Wednesday, May 18, 2005

Two great articles

I don't subscribe to the local newspaper, but I do usually get the Sunday paper with my mocha on the way to church and then Sunday afternoon my habit is to read it all afternoon while my wife does her favorite Sunday afternoon tradition (napping!).

Recently I've read two absolutely fantastic pieces in there. One came just on the past Sunday from Miami Herald (subscription required) columnist Leonard Pitts (one of my favorites).

Pitts' piece

It begins by again focusing on the unfortunate events that Rev. Chan Chandler caused in his now former church by trying to kick out church members who were not blindly supportive of George W. Bush. Pitts puts the great burn of frustration I've been dealing with perfectly when he writes:

"So what galls me about Rev. Chandler's behavior is not that he talked politics per se, but that he assumes belief in God and belief in George W. to be synonymous. As one who believes in a God who is above party, I find that assumption offensive. But you hear it a lot these days. The right wing has cornered the market on God, evidence of both its marketing savvy and the left wing's illiteracy in the language of faith."

And then he gets right to the point with his concluding statement:

"One is embarrassed to have to remind such people of what ought to be patently obvious:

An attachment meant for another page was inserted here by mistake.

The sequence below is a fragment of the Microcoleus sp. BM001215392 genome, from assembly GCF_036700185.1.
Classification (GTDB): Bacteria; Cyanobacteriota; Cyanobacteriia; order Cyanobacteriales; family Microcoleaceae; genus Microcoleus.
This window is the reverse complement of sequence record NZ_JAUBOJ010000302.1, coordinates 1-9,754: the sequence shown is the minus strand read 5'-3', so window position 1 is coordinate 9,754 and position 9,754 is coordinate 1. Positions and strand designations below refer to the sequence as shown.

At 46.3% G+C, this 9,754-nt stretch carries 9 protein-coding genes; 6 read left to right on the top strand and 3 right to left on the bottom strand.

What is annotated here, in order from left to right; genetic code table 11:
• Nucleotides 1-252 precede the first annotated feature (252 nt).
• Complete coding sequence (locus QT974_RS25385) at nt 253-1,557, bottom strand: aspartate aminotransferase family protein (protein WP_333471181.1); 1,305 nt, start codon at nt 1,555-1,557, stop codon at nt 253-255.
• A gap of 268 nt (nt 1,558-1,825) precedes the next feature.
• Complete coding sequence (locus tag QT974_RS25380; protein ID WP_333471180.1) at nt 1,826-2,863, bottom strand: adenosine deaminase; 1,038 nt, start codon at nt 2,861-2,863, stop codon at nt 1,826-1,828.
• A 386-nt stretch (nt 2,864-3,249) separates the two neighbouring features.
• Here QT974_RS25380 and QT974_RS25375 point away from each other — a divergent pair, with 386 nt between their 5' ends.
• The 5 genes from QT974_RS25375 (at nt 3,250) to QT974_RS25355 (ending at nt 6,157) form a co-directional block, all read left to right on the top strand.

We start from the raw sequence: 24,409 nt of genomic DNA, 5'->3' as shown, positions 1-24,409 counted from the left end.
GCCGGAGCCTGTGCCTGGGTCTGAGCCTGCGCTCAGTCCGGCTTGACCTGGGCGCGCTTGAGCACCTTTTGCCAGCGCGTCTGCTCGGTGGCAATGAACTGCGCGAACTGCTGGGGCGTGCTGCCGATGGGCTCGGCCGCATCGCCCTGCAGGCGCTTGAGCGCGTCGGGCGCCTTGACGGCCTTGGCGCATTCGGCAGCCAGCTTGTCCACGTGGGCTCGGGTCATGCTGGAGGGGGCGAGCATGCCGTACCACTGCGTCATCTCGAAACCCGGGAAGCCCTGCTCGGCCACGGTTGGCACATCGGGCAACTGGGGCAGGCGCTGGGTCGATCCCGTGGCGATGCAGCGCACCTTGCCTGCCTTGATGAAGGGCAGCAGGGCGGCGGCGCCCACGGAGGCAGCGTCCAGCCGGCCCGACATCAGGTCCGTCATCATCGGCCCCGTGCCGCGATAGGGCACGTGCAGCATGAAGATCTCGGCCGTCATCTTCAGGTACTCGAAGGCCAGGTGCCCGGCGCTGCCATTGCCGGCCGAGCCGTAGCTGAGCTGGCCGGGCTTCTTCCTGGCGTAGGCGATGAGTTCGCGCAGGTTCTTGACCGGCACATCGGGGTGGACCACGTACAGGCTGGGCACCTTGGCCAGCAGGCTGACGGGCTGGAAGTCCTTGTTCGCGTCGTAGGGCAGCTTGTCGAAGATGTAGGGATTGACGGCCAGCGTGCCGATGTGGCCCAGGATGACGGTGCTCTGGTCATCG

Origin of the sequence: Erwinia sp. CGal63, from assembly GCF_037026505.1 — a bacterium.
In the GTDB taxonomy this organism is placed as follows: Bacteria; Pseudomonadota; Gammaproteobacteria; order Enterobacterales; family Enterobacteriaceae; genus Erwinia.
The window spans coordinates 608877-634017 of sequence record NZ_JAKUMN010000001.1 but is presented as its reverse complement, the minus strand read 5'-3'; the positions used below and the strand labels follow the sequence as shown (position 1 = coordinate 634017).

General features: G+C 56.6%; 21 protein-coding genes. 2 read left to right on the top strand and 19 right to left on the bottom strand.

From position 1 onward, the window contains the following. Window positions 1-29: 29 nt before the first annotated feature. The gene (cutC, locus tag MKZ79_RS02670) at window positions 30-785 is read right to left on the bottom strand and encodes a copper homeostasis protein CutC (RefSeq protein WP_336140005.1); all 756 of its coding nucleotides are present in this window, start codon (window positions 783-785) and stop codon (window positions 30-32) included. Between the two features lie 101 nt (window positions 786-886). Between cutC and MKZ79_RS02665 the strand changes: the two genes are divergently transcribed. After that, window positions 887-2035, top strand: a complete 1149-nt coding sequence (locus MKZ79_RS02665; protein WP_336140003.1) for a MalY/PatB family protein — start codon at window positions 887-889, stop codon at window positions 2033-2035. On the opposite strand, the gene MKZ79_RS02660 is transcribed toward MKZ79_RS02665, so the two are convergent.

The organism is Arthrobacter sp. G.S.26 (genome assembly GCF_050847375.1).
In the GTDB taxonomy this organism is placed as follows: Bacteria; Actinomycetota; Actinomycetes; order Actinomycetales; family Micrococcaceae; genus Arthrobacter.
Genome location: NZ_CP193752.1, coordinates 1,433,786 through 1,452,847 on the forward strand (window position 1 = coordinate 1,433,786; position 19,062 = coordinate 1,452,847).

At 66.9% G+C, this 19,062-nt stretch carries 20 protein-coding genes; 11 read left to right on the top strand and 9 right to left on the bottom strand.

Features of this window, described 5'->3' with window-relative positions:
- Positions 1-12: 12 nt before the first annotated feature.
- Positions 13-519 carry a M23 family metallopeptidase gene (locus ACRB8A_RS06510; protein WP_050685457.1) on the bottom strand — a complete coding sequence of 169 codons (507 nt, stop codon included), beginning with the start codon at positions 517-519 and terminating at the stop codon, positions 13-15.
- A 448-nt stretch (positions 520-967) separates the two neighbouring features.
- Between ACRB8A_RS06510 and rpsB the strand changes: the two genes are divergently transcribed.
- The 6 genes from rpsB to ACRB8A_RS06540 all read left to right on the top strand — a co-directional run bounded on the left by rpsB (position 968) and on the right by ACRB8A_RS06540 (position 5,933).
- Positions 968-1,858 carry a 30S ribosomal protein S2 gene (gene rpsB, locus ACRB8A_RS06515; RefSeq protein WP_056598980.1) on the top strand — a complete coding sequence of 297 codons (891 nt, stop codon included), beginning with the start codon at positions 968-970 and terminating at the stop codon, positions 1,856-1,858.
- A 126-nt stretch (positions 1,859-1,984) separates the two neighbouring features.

God is not a Republican."

Pitts doesn't say it, but in the spirit of fairness - God is not a Democrat either. One of the best groups I know of that has been saying this well and for a while now is Sojourners. In response to many conservative religious leaders going to Chandler-ian lengths of going over the line to establish the Republicans and Bush as a de facto "God's choice" of politics, Sojourners instead started a campaign to bring truth and reason back to the debate:

Take Back Our Faith

Another article I read a couple weeks ago talked about the Republicans and their effort to focus all their efforts on being seen as the party of freedom, liberty, and God.

Seattle Times Editorial

The author has two problems he finds with this - one being the short step that leaves the Republicans from equating their government work as being God's work and the other being how the administration actually has several times been AGAINST freedom and liberty. To me, this is the tip of the iceberg. I spent countless hours last fall in research and prayer to try to discern which candidates seemed to be more on the side of God and came overwhelmingly to the clear decision that it was absolutely not George W. Bush. Yet, most people who said they did likewise seem to have come up with the opposite position. I'm left with many questions:

1) Is this because Christians are truly incapable of seeing anything more than abortion, gay marriage, and stem cell research as political and religious issues to vote on?
2) Is this because Christians do recognize issues that the Republicans/Bush are seemingly less Christian on (like death penalty, war, environmental issues, rich and poor, tolerance and love for all, etc.) but they just don't see them as being that important?
3) Is this because the Democrats don't actually fight the Republicans for the claim of being "God's choice"?
4) Is this because Christians don't really listen to anything but people like Chandler?
5) Or am I just wrong about all of this?